USA Hockey Magazine

February 2018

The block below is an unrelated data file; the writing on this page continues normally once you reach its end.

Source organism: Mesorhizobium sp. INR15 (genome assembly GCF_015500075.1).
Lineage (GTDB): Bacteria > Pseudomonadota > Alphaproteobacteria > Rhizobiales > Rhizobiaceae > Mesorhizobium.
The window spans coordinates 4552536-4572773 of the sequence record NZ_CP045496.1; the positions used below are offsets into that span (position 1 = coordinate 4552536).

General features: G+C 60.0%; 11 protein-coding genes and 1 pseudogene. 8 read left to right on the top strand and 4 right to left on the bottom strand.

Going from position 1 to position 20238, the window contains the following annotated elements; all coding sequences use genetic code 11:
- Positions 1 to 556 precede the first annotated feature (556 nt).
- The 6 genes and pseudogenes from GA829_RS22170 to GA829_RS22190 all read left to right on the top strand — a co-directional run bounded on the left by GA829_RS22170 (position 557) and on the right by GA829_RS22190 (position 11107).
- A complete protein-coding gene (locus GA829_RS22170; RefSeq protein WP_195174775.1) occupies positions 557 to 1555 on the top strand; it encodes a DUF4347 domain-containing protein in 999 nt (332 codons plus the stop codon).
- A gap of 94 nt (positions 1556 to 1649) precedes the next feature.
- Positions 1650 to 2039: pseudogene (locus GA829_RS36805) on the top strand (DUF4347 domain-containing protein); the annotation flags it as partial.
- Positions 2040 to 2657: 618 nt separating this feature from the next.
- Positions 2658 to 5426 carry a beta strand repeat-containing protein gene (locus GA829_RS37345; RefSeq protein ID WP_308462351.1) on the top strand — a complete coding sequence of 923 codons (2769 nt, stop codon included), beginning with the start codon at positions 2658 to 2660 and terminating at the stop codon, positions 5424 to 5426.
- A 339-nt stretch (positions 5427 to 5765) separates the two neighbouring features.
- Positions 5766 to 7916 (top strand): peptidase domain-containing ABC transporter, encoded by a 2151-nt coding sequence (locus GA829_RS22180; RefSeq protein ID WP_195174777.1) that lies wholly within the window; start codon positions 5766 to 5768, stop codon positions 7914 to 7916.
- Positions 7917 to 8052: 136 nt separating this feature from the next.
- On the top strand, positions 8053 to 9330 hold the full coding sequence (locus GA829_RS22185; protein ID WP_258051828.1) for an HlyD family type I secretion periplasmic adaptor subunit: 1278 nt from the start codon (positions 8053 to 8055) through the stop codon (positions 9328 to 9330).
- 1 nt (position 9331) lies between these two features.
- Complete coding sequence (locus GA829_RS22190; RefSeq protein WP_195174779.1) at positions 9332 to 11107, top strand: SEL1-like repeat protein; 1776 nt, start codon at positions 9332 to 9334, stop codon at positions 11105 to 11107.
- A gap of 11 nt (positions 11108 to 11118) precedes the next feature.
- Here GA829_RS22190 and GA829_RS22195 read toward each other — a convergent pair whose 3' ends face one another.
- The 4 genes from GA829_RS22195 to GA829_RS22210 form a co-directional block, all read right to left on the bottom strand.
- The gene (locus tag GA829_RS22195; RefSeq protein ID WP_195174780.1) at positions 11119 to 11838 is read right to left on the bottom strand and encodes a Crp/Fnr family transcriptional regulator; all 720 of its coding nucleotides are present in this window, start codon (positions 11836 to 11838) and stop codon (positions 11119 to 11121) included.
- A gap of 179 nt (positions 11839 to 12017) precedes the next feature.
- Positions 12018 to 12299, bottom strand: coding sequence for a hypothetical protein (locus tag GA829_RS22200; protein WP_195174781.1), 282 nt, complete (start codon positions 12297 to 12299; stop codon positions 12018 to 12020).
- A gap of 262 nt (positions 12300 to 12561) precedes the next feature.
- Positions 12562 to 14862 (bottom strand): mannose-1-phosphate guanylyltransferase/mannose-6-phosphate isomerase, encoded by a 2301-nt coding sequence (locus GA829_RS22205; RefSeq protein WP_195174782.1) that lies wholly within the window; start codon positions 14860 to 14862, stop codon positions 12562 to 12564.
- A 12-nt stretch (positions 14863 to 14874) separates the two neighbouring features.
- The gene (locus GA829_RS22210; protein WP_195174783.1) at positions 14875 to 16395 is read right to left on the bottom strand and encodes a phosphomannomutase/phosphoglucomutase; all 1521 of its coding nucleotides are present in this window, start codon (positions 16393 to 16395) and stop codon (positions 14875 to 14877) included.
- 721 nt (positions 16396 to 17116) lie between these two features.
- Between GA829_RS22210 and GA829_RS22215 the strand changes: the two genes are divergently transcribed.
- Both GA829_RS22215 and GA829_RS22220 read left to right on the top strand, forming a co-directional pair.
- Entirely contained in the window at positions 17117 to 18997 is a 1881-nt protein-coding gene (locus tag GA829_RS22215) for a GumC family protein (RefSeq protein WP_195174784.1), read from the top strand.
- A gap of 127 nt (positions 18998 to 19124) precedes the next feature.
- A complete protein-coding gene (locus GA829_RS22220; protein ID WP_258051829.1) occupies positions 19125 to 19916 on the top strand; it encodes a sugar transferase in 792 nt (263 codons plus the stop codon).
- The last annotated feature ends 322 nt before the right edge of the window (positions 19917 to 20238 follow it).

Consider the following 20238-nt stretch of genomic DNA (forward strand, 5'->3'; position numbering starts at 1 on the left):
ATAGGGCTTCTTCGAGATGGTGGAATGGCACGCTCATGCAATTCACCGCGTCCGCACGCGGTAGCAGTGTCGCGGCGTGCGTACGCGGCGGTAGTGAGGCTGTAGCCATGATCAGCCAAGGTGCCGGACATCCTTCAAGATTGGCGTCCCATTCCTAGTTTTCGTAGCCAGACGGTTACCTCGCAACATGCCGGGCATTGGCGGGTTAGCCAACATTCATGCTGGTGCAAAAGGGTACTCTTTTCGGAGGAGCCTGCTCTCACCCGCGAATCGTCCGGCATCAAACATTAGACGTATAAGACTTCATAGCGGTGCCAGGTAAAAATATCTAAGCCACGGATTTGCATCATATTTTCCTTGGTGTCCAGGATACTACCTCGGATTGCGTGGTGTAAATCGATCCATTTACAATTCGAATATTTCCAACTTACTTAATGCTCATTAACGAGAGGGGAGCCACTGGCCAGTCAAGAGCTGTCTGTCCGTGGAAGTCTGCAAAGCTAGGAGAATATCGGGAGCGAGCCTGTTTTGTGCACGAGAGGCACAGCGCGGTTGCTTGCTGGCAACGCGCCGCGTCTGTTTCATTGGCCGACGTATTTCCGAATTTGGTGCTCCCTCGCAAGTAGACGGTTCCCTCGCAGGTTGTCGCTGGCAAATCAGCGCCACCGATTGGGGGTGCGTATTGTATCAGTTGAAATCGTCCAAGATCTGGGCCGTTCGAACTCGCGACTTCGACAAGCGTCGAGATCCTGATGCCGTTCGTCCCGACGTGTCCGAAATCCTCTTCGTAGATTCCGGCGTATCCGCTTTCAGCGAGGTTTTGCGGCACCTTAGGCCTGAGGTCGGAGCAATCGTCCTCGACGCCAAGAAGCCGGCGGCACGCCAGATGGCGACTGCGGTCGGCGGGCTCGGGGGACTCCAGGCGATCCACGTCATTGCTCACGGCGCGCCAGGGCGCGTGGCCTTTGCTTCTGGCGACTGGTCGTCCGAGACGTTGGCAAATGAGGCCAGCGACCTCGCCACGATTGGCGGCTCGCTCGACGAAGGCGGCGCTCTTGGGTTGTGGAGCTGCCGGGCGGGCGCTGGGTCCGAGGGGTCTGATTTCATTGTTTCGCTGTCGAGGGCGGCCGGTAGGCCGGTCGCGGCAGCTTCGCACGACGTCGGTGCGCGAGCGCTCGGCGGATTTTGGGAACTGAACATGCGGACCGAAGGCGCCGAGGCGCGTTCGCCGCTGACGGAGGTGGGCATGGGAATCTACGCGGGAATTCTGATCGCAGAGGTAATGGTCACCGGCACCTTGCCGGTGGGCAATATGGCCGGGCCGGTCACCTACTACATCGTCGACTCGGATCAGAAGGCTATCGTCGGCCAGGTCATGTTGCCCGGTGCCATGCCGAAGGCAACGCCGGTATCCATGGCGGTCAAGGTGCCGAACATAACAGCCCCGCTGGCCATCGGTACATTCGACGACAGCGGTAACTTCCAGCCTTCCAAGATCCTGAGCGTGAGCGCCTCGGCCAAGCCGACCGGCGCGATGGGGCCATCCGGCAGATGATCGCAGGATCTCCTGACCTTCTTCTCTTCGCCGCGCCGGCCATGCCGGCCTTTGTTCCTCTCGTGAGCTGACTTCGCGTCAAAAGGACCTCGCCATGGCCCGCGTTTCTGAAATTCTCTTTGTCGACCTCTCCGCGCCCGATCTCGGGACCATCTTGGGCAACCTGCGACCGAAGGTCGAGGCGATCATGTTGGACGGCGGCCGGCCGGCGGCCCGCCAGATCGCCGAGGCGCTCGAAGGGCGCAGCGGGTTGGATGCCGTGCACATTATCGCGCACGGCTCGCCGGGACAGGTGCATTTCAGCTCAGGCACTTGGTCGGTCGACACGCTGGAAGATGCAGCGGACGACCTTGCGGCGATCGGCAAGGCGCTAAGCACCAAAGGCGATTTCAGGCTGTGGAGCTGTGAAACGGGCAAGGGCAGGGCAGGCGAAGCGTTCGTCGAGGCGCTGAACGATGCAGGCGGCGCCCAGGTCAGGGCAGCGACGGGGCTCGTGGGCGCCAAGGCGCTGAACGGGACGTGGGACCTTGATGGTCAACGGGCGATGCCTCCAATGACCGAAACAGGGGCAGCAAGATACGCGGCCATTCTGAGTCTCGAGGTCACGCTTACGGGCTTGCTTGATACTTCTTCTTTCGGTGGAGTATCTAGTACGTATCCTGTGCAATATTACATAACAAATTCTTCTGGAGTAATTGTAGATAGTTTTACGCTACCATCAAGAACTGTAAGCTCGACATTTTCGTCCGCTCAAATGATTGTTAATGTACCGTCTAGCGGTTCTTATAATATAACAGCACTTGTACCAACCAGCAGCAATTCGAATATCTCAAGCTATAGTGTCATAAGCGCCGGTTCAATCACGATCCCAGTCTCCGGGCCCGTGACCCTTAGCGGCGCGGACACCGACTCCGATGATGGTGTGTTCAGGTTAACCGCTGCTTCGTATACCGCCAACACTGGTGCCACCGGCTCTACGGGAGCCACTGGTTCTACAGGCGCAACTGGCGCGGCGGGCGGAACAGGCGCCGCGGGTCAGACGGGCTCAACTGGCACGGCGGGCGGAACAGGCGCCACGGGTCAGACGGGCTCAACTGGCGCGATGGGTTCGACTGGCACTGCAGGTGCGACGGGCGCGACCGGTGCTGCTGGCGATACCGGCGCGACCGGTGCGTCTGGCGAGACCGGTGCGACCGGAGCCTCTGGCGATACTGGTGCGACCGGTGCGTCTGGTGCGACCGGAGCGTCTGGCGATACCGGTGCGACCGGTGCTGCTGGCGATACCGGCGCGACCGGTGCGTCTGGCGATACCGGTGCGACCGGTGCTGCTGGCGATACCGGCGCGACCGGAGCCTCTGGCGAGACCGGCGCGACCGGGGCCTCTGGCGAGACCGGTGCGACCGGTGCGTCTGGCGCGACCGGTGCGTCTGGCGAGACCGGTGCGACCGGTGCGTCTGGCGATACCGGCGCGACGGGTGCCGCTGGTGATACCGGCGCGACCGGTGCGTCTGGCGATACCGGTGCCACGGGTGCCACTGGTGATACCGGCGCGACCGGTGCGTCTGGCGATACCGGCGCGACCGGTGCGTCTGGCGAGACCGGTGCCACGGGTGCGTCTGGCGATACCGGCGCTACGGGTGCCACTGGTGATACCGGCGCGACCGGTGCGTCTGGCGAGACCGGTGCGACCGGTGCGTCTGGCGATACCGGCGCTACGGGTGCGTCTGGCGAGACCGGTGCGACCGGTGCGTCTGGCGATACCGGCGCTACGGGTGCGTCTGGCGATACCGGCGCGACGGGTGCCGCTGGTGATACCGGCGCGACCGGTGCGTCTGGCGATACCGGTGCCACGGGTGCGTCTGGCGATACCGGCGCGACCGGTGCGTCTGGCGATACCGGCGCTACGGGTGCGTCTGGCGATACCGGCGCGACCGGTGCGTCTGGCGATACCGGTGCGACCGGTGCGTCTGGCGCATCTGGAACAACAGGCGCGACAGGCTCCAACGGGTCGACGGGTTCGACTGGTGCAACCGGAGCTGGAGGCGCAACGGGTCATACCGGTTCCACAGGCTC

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Terry of the University of Denver, Jordan Greenway from Boston University and St. Cloud State University defen- seman Will Borgen. Terry and Greenway helped the U.S. N a t i o n a l Ju n i o r Te a m w i n g o l d a t t h e 2 0 1 7 I I H F Wo r l d J u n i o r Championship. "Obviously, the selec- tion process has been a battle for us with all t h e p l a y e r s w e h a v e available to us," said Granato, who balanced his time between coach- ing the University of Wisconsin Badgers and adding his input on this Olympic roster. "We're really happy with the players that we announced. I think we've put together an out- standing group of players that will represent us well come February and give us a great chance to do really well and compete for a medal." One thing that stands out on the U.S. roster is the lack of size, especially up front, with the average size hovering around 5-foot- 9. Johannson said the speed and shiftiness of the team's forwards should suit them well, particularly on the larger Olympic ice surface where many of these players feel at home. "I think we have enough speed to back a team off and now we're going to have enough size and a little bit of grit to push back, if you will, because you realize that the other teams are going to come at us as well," Johannson said. "We're happy with where the mix is right now and we just need to stay healthy for six weeks and just get prepared to play our best hockey in February." With players coming from various leagues around the world, the first challenge w i l l b e t o g e t e v e r y - one on the same page quickly before the puck drops on Feb. 14 against Slovenia. "If all goes as planned, we'll have four full prac- tices to get ready, which in all honesty is quite a bit of practice time. In today 's pro game it's rare that you get four days to practice so I think that will be great for our team," said Johannson, a two-time Olympian who has helped assemble the past four U.S. squads. A n d h a v i n g v e t e r a n s like Gionta, Slater and Wisniewski could pay h u g e d i v i d e n d s i n helping the team come together quickly, which is essential in a con- densed tournament. "It's about gaining that chemistry with the guys early on that will carry us through towards the end," said Gionta, who played in 1,006 NHL games and won a Stanley Cup in 2003. " You don't have the luxury of g oing throughout the season, the ups and downs of the season and finding out who people are, and you have to fast track that whole process." Granato and his coaching staff, which includes U.S. Hockey Hall of Fame players Scott Young and Chris Chelios, are familiar with many of t h e s e p l ay e r s h av i n g c o a c h e d 1 5 o f them at the 2017 Deutschland Cup in Augsburg, Germany. While the U.S. lost all three of its games, the competition provided Granato and his staff with valuable insight into how this team will be able to compete and succeed on the Olympic stage. "It was great from an evaluation stand- point for all of us," Granato said. "I liked a lot of the things we saw. I think there was a lot of things to be excited about." It may take a little longer for hockey fans to be excited about a team that doesn't feature household names like those currently play- ing, and starring, in the NHL. That's to be expected after two decades of star-studded hockey played on the game's grandest stage. But it wasn't that long ago that a team of Americans with names like Eruzione, Pavelich, Craig and Broten were also rela- tive unknowns. And we all know how that turned out. P 22 // 2018 OLYMPIC PREVIEW USAHOCKEYMAGAZINE.COM I think we've put together an outstanding group of players that will represent us well come February and give us a great chance to do really well and compete for a medal." known Great Un The –Tony Granato Brian O'Neill Troy Terry Bobby Sanguinetti Will Borgen

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